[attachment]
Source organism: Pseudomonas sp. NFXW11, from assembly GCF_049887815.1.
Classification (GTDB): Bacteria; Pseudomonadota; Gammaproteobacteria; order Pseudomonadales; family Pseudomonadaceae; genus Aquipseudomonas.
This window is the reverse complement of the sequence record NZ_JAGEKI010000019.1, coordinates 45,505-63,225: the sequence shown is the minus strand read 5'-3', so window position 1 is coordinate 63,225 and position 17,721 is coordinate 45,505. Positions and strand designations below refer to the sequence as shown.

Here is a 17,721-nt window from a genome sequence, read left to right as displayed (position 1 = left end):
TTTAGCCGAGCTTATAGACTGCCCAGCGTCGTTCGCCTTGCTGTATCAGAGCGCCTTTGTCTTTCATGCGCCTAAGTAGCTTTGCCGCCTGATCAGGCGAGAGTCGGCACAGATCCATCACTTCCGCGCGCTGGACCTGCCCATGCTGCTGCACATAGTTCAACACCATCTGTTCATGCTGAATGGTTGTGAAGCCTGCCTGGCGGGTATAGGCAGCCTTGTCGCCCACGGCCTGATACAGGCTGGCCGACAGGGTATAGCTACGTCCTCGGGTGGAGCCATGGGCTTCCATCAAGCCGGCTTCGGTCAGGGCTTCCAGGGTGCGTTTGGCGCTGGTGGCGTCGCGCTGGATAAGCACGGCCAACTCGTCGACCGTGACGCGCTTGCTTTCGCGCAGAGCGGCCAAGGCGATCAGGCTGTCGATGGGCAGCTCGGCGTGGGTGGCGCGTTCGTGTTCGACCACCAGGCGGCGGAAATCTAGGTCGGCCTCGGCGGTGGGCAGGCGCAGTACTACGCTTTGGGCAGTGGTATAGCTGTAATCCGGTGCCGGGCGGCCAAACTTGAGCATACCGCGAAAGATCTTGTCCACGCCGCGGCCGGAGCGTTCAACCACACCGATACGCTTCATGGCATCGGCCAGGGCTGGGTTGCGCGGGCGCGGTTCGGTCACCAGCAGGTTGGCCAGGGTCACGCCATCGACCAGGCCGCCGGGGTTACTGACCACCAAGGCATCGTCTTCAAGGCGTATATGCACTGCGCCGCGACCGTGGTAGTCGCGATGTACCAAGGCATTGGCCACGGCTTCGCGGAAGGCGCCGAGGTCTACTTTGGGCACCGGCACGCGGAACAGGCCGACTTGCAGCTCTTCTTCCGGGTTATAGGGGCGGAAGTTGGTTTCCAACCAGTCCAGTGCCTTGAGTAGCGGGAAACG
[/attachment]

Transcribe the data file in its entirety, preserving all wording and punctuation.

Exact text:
Source organism: Pseudomonas sp. NFXW11, from assembly GCF_049887815.1.
Classification (GTDB): Bacteria; Pseudomonadota; Gammaproteobacteria; order Pseudomonadales; family Pseudomonadaceae; genus Aquipseudomonas.
This window is the reverse complement of the sequence record NZ_JAGEKI010000019.1, coordinates 45,505-63,225: the sequence shown is the minus strand read 5'-3', so window position 1 is coordinate 63,225 and position 17,721 is coordinate 45,505. Positions and strand designations below refer to the sequence as shown.

Here is a 17,721-nt window from a genome sequence, read left to right as displayed (position 1 = left end):
TTTAGCCGAGCTTATAGACTGCCCAGCGTCGTTCGCCTTGCTGTATCAGAGCGCCTTTGTCTTTCATGCGCCTAAGTAGCTTTGCCGCCTGATCAGGCGAGAGTCGGCACAGATCCATCACTTCCGCGCGCTGGACCTGCCCATGCTGCTGCACATAGTTCAACACCATCTGTTCATGCTGAATGGTTGTGAAGCCTGCCTGGCGGGTATAGGCAGCCTTGTCGCCCACGGCCTGATACAGGCTGGCCGACAGGGTATAGCTACGTCCTCGGGTGGAGCCATGGGCTTCCATCAAGCCGGCTTCGGTCAGGGCTTCCAGGGTGCGTTTGGCGCTGGTGGCGTCGCGCTGGATAAGCACGGCCAACTCGTCGACCGTGACGCGCTTGCTTTCGCGCAGAGCGGCCAAGGCGATCAGGCTGTCGATGGGCAGCTCGGCGTGGGTGGCGCGTTCGTGTTCGACCACCAGGCGGCGGAAATCTAGGTCGGCCTCGGCGGTGGGCAGGCGCAGTACTACGCTTTGGGCAGTGGTATAGCTGTAATCCGGTGCCGGGCGGCCAAACTTGAGCATACCGCGAAAGATCTTGTCCACGCCGCGGCCGGAGCGTTCAACCACACCGATACGCTTCATGGCATCGGCCAGGGCTGGGTTGCGCGGGCGCGGTTCGGTCACCAGCAGGTTGGCCAGGGTCACGCCATCGACCAGGCCGCCGGGGTTACTGACCACCAAGGCATCGTCTTCAAGGCGTATATGCACTGCGCCGCGACCGTGGTAGTCGCGATGTACCAAGGCATTGGCCACGGCTTCGCGGAAGGCGCCGAGGTCTACTTTGGGCACCGGCACGCGGAACAGGCCGACTTGCAGCTCTTCTTCCGGGTTATAGGGGCGGAAGTTGGTTTCCAACCAGTCCAGTGCCTTGAGTAGCGGGAAACG